iPads bring history to life for Glasgow pupils during Covid
When Scotland went into lockdown and schools moved online, teachers across the country were faced with the prospect teaching remotely for the first time.
Scott Anderson, a history teacher at Castlemilk High School, turned to his iPad in a bid to keep his lessons interesting.
Located in one of Glasgow’s most economically disadvantaged areas, the secondary school was part of the city’s push in 2019 to get a free iPad into the hands of nearly 50,000 youngsters. The £300 million project saw every pupil from P6 to S6 given their own device to keep.
After learning how to use video editing software iMovie and music creation ‘studio’ GarageBand, Anderson created self-narrated virtual lessons featuring archival photos, sound effects and video clips that his students could access digitally anytime.
“During the lockdown period, the remote teaching became slightly repetitive so I think it’s good to vary the teaching style,” says Anderson. “iPad and its built-in creativity apps made it so easy for me to do that quickly and virtually. And to be honest, I would certainly say the pupils are outshining me in the technology department now.”
Inspired by the success of his virtual lessons, the teacher set his students the task of creating their own podcasts in which they discussed various history topics.
In his podcast about women fighting for the right to vote, 17-year-old student Ben Mawson recorded himself walking around at home wearing hard-soled shoes to evoke the idea of women marching. When talking about the tactics they sometimes employed, he added the sound of glass breaking.
“Over the lockdown period, watching these videos and making these recordings was much better and much more exciting than just going over our notes,” says final year student Carris Kenna, 17. “And because everyone had their own iPad, you were always connected to your teachers. You could contact them anytime if you needed help, and it made me feel like we were all a big family.”
Five years ago, 20 per cent of Castlemilk leavers went on to higher education. This year, in the midst of the pandemic, it has risen to 50 per cent.
“The students each having an iPad isn’t the only reason that’s happened, but without iPads, none of it could have happened,” says Castlemilk’s head teacher Lynn Gibson. “During the lockdowns, I was worried — how do we keep them safe and make sure they’re okay. An iPad was the tool that enabled us to keep that contact going and support them as they planned for the future.”
Both Kenna and Mawson are now planning to study history at university in September.
“My goal is to become a history teacher,” says Mawson. “And after seeing what Mr. Anderson has done, it’s definitely a system I would use in my own classes when I get to that point. It really helped me and it gave me some ideas about how I could help future generations.”
The pandemic has taught me how to share more – and I feel a better leader for it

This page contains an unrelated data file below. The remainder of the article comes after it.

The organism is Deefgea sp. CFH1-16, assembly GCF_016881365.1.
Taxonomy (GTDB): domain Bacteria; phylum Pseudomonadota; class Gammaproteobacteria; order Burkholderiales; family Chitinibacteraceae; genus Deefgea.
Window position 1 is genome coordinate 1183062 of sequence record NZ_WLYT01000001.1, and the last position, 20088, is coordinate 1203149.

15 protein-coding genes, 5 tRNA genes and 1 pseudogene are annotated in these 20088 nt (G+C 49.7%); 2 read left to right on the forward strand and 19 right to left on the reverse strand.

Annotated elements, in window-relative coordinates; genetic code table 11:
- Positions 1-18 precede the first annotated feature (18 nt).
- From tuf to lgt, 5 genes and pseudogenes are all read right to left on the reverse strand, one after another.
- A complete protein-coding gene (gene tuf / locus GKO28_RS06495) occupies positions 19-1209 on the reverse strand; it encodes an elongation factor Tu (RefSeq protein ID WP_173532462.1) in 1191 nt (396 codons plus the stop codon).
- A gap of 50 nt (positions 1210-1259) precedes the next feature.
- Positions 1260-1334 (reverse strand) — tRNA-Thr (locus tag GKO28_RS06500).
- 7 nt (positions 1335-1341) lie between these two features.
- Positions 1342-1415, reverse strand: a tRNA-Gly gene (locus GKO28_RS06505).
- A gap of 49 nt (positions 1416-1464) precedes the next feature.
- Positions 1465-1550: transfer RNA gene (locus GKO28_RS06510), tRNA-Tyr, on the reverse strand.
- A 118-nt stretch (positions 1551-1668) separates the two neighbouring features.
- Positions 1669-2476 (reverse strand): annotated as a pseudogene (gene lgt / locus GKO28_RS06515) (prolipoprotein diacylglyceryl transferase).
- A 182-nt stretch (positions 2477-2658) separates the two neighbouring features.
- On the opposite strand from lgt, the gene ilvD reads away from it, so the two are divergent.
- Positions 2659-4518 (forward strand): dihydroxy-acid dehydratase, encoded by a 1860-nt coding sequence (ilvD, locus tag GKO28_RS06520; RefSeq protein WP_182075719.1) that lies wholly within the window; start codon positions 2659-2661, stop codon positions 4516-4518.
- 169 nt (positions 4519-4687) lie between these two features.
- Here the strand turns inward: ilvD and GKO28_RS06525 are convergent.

As a young professional starting out in the tech sector 30 years ago, I thrived on the fast pace,constant change and demanding workload. I lived in London, Singapore and Australia…
We need to shout about our successes. Liz Fletcher on celebrating women in biotech
Throughout my career in biotechnology and life sciences, I have seen many women leading ground-breaking research studies in their fields of expertise. Yet, and I include myself in this, we…
Getting the best out of patient data is key to unlocking future health benefits in Scotland
It is important that clinicians’ voices are heard in the consultation around Scotland’s new health and care data strategy, which closes this week (12 August). Busy GPs like myself are the trusted…
How motherhood helped me be a better leader
Consider this an open letter to anyone I have worked with before I became a mother and before I fully understood how being a parent is actually a prized asset…
‘We cannot achieve our goals without entrepreneurs’ – Kate Forbes on vision for new ‘tech scaler’ network
From the very start of my ministerial career, I have had responsibility for the Scottish tech sector – and I can still say what I have said from the start,…
Finding a role in cyber was ‘tough’ for Cheryl Torano. Now she’s determined to help other women join an under-represented industry
When I decided to upskill to change careers at the age of 30 and dive into the digital world, I knew I would be starting out at the bottom of…
Why innovation and marketing are the perfect partners to make changes that matter￼
With the rapid evolution of traditional marketing and the appearance of digital marketing, technology and innovation has become part of any marketer’s life without the need of working for a…
Transitioning to a four-day week – CEO’s vow to strike a healthier balance in the workplace
I came to Scotland nearly 20 years ago from Ireland, with no contacts but a lot of determination. While Ireland will always be my home, Scotland has given me amazing…